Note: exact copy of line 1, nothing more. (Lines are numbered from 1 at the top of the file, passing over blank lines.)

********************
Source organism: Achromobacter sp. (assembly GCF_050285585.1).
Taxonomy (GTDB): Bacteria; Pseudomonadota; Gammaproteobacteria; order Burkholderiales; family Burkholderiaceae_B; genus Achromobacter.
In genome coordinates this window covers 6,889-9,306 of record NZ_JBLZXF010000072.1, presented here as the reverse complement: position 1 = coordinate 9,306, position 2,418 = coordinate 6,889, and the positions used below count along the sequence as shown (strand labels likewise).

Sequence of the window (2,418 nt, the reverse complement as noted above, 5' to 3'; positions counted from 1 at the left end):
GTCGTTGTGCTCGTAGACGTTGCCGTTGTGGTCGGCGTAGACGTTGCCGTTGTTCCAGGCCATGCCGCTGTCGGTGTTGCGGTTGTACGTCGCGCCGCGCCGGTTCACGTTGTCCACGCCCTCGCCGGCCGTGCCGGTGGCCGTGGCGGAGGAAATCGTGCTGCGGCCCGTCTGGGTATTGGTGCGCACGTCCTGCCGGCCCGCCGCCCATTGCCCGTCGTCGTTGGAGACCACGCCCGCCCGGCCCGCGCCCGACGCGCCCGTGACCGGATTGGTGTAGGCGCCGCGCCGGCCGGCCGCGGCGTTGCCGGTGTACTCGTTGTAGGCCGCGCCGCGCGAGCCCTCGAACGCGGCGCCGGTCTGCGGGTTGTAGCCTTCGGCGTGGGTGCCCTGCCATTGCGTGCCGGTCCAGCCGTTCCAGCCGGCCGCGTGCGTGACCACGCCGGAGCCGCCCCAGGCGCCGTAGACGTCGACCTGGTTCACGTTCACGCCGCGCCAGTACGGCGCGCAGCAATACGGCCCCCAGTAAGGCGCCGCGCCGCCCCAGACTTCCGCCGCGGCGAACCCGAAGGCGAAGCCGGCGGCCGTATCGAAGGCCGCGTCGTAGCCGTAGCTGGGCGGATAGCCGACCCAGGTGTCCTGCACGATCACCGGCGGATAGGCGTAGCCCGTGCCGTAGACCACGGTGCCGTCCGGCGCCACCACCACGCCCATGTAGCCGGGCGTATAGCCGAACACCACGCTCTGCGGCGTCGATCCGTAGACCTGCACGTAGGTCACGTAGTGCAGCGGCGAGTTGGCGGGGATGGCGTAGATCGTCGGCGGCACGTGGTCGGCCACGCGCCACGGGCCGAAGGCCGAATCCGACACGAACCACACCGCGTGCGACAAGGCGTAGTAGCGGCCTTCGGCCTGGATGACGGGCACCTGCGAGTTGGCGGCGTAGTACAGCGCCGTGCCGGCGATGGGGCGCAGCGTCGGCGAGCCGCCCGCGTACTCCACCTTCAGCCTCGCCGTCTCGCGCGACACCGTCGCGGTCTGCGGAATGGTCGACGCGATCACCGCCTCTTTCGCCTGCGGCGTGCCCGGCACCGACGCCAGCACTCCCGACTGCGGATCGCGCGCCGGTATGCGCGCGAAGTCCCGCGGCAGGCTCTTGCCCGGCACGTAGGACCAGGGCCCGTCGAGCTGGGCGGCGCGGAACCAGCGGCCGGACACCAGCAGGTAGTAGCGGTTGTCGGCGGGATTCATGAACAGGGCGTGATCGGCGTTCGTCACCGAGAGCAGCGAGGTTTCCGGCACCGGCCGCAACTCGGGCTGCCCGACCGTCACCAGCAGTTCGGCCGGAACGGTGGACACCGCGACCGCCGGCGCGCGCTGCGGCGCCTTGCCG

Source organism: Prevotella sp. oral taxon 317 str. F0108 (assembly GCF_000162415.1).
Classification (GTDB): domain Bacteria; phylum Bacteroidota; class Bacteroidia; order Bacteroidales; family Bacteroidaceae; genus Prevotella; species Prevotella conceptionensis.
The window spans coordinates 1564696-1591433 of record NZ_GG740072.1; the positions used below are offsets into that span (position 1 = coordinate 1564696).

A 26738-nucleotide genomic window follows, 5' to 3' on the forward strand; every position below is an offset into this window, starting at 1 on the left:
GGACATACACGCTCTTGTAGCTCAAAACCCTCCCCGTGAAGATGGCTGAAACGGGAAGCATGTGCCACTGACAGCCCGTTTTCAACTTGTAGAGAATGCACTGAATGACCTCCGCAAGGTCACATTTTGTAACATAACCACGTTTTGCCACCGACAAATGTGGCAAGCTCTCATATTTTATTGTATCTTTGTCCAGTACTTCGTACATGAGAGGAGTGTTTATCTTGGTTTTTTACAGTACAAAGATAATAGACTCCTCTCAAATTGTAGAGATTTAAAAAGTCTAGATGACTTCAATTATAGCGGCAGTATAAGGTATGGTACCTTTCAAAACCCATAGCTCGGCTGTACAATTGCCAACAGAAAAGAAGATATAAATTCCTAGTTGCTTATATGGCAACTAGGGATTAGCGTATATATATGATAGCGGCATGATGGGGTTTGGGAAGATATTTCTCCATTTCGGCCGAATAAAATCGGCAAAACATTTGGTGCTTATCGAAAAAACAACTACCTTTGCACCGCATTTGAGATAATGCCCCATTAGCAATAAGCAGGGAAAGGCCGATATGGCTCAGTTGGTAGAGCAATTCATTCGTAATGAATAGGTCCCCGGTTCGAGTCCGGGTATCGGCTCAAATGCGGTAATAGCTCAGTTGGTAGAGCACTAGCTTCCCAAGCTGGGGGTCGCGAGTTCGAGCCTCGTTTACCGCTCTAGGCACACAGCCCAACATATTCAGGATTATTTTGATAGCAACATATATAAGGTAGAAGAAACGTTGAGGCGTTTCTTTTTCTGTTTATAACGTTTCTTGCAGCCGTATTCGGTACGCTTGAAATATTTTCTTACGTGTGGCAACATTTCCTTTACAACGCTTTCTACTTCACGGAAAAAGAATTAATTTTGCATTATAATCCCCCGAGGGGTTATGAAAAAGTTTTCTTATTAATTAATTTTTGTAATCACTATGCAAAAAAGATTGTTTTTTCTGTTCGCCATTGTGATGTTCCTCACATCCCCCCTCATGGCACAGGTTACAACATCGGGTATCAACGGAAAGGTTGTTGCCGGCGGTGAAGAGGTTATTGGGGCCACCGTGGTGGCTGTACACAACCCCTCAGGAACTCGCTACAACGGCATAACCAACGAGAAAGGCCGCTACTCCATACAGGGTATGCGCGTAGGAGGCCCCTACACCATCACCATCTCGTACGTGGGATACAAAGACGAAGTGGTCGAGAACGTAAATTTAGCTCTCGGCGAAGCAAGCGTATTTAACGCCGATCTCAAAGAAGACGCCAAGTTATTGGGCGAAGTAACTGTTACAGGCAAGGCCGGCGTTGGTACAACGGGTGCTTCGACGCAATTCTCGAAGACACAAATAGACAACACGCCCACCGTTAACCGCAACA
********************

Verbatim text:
Source organism: Achromobacter sp. (assembly GCF_050285585.1).